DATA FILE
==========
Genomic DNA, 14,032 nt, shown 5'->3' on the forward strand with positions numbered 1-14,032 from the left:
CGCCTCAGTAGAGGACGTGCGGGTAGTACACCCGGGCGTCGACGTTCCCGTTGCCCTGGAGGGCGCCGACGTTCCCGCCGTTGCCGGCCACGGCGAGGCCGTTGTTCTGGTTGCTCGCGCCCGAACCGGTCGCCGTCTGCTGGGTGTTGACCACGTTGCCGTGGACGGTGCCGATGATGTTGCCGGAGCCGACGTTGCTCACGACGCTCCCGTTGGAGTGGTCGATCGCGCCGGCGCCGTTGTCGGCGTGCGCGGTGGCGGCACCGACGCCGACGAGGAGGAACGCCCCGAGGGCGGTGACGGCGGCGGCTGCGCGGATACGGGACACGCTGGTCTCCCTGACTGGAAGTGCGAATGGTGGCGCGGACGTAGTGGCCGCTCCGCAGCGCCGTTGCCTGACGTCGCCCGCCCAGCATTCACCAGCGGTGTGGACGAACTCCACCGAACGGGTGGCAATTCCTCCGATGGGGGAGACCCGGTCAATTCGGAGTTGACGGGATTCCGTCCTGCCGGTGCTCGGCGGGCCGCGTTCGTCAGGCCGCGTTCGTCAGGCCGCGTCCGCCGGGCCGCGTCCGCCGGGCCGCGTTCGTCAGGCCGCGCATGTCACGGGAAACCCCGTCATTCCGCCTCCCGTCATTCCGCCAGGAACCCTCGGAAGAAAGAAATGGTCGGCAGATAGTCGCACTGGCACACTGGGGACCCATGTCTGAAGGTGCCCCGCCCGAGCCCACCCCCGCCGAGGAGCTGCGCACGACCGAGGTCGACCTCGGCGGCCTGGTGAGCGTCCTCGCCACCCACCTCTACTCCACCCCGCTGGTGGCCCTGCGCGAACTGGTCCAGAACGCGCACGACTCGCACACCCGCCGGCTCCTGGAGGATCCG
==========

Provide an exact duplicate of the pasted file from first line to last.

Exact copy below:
Genomic DNA, 14,032 nt, shown 5'->3' on the forward strand with positions numbered 1-14,032 from the left:
CGCCTCAGTAGAGGACGTGCGGGTAGTACACCCGGGCGTCGACGTTCCCGTTGCCCTGGAGGGCGCCGACGTTCCCGCCGTTGCCGGCCACGGCGAGGCCGTTGTTCTGGTTGCTCGCGCCCGAACCGGTCGCCGTCTGCTGGGTGTTGACCACGTTGCCGTGGACGGTGCCGATGATGTTGCCGGAGCCGACGTTGCTCACGACGCTCCCGTTGGAGTGGTCGATCGCGCCGGCGCCGTTGTCGGCGTGCGCGGTGGCGGCACCGACGCCGACGAGGAGGAACGCCCCGAGGGCGGTGACGGCGGCGGCTGCGCGGATACGGGACACGCTGGTCTCCCTGACTGGAAGTGCGAATGGTGGCGCGGACGTAGTGGCCGCTCCGCAGCGCCGTTGCCTGACGTCGCCCGCCCAGCATTCACCAGCGGTGTGGACGAACTCCACCGAACGGGTGGCAATTCCTCCGATGGGGGAGACCCGGTCAATTCGGAGTTGACGGGATTCCGTCCTGCCGGTGCTCGGCGGGCCGCGTTCGTCAGGCCGCGTTCGTCAGGCCGCGTCCGCCGGGCCGCGTCCGCCGGGCCGCGTTCGTCAGGCCGCGCATGTCACGGGAAACCCCGTCATTCCGCCTCCCGTCATTCCGCCAGGAACCCTCGGAAGAAAGAAATGGTCGGCAGATAGTCGCACTGGCACACTGGGGACCCATGTCTGAAGGTGCCCCGCCCGAGCCCACCCCCGCCGAGGAGCTGCGCACGACCGAGGTCGACCTCGGCGGCCTGGTGAGCGTCCTCGCCACCCACCTCTACTCCACCCCGCTGGTGGCCCTGCGCGAACTGGTCCAGAACGCGCACGACTCGCACACCCGCCGGCTCCTGGAGGATCCG